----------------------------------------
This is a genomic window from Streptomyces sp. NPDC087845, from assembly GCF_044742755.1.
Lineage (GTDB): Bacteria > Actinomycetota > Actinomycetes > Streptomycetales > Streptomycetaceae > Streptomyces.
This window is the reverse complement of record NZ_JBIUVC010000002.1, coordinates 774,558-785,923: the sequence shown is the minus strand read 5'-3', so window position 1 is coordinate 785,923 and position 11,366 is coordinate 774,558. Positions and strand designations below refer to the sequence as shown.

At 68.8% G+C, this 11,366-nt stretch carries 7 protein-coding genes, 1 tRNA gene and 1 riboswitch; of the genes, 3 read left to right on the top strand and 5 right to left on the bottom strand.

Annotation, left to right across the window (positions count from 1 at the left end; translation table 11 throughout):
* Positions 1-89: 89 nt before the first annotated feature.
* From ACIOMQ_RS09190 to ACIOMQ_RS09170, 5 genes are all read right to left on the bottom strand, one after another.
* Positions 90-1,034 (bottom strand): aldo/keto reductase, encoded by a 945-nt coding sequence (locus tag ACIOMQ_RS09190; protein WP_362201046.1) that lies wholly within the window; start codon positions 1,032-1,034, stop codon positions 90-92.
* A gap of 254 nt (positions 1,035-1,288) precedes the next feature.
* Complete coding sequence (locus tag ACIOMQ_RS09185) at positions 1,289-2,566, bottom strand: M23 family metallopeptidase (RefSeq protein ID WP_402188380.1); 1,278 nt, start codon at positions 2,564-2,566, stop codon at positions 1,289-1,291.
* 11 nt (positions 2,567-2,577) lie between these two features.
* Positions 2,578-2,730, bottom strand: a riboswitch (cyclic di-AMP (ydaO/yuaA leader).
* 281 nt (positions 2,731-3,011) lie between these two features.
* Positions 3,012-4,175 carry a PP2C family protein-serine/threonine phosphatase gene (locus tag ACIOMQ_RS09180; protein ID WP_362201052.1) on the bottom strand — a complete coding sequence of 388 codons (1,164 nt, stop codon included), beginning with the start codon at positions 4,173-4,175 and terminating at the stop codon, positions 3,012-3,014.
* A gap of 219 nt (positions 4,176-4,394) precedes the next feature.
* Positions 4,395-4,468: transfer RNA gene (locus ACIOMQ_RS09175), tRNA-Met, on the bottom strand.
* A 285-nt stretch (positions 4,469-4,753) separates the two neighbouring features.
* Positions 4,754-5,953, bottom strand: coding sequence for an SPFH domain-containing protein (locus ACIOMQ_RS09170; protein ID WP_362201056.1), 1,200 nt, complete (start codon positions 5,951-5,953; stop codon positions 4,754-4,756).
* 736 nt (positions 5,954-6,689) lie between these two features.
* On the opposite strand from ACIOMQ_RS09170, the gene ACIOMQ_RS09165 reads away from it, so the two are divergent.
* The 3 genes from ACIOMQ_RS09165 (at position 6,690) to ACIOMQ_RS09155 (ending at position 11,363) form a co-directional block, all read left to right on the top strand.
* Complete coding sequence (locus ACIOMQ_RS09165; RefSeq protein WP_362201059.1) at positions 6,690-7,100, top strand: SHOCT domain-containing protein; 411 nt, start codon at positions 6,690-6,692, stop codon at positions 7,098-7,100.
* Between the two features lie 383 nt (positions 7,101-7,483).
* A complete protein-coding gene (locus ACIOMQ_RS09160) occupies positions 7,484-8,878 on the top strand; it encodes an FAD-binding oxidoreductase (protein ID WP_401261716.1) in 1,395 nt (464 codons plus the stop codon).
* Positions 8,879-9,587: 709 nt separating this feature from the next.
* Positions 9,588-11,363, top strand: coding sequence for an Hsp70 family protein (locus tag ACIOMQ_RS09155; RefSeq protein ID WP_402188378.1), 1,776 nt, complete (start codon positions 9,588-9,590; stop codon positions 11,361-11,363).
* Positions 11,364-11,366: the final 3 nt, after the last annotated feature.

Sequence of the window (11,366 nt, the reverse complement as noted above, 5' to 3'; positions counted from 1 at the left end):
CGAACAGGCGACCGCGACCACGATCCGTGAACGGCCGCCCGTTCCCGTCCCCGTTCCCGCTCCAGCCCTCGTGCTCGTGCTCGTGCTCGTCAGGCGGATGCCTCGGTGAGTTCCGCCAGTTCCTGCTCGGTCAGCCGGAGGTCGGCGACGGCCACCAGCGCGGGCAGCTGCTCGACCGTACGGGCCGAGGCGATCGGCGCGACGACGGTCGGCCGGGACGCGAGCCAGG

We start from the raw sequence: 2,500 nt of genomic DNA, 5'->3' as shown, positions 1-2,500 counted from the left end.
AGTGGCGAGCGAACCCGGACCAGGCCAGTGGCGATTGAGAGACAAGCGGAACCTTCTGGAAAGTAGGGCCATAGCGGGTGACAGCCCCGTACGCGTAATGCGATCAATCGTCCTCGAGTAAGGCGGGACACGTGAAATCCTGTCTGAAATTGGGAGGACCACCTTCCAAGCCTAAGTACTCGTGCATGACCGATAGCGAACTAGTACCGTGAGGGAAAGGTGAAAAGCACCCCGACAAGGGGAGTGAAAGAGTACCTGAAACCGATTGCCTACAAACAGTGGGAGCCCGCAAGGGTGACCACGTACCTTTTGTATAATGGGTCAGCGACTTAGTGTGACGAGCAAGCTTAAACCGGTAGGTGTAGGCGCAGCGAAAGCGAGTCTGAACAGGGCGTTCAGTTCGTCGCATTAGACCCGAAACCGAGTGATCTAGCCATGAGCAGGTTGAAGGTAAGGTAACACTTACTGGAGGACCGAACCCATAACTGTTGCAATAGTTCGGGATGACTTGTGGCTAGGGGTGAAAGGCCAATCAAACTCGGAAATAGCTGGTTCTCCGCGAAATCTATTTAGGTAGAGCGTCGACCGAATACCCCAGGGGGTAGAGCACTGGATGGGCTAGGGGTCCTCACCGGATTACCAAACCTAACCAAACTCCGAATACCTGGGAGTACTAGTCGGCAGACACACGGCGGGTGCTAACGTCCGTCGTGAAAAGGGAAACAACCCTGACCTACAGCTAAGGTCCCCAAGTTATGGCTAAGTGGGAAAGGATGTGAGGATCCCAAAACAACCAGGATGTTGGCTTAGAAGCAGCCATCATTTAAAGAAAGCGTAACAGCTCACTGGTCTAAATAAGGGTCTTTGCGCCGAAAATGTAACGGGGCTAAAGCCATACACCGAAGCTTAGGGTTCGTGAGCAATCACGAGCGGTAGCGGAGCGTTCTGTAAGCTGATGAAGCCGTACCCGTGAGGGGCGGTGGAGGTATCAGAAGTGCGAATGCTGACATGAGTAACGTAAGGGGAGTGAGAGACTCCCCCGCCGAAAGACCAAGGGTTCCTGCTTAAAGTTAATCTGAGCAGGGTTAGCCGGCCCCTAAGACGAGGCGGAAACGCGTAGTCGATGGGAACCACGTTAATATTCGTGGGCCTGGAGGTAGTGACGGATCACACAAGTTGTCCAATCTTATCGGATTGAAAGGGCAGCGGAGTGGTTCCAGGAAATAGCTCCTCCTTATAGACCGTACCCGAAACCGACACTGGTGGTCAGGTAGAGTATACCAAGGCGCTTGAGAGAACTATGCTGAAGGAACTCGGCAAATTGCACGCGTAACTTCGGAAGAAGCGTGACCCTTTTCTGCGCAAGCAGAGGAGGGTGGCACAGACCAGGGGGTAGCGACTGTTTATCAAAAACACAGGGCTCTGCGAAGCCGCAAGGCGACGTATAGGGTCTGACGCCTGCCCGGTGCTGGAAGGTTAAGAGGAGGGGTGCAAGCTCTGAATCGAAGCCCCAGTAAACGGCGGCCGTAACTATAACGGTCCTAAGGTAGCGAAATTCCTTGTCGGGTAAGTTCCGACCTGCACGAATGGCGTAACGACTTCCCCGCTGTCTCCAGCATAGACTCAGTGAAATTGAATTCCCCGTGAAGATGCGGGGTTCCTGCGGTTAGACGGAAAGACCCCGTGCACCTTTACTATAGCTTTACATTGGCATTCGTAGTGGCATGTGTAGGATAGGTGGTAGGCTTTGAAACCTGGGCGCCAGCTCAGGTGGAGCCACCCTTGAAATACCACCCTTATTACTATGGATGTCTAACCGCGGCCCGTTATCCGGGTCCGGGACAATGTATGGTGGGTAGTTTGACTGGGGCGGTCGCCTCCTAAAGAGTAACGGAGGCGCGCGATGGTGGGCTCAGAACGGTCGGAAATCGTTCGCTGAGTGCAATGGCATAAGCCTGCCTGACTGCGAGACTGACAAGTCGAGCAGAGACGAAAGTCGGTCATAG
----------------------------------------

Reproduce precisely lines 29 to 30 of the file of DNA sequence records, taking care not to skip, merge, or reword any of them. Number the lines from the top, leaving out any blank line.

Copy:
CGAACAGGCGACCGCGACCACGATCCGTGAACGGCCGCCCGTTCCCGTCCCCGTTCCCGCTCCAGCCCTCGTGCTCGTGCTCGTGCTCGTCAGGCGGATGCCTCGGTGAGTTCCGCCAGTTCCTGCTCGGTCAGCCGGAGGTCGGCGACGGCCACCAGCGCGGGCAGCTGCTCGACCGTACGGGCCGAGGCGATCGGCGCGACGACGGTCGGCCGGGACGCGAGCCAGG

We start from the raw sequence: 2,500 nt of genomic DNA, 5'->3' as shown, positions 1-2,500 counted from the left end.